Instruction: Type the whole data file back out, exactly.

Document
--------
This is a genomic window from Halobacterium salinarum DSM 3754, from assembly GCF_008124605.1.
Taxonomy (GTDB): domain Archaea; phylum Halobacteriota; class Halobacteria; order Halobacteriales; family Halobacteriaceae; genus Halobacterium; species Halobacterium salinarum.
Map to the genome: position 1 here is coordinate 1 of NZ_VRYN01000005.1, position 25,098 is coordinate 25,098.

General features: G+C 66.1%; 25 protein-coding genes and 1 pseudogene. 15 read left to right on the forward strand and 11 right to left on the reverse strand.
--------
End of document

This is a genomic window from Halobacterium salinarum DSM 3754, from assembly GCF_008124605.1.
Taxonomy (GTDB): domain Archaea; phylum Halobacteriota; class Halobacteria; order Halobacteriales; family Halobacteriaceae; genus Halobacterium; species Halobacterium salinarum.
Map to the genome: position 1 here is coordinate 1 of NZ_VRYN01000005.1, position 25,098 is coordinate 25,098.

General features: G+C 66.1%; 25 protein-coding genes and 1 pseudogene. 15 read left to right on the forward strand and 11 right to left on the reverse strand.